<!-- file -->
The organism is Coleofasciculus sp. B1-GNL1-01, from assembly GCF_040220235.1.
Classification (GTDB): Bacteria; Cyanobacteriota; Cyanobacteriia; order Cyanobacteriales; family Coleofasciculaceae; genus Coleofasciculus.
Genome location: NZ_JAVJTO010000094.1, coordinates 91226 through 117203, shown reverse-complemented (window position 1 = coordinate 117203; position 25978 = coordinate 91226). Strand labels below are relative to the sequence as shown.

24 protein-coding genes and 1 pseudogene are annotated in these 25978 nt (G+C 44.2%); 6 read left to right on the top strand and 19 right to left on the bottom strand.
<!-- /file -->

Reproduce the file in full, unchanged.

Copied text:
The organism is Coleofasciculus sp. B1-GNL1-01, from assembly GCF_040220235.1.
Classification (GTDB): Bacteria; Cyanobacteriota; Cyanobacteriia; order Cyanobacteriales; family Coleofasciculaceae; genus Coleofasciculus.
Genome location: NZ_JAVJTO010000094.1, coordinates 91226 through 117203, shown reverse-complemented (window position 1 = coordinate 117203; position 25978 = coordinate 91226). Strand labels below are relative to the sequence as shown.

24 protein-coding genes and 1 pseudogene are annotated in these 25978 nt (G+C 44.2%); 6 read left to right on the top strand and 19 right to left on the bottom strand.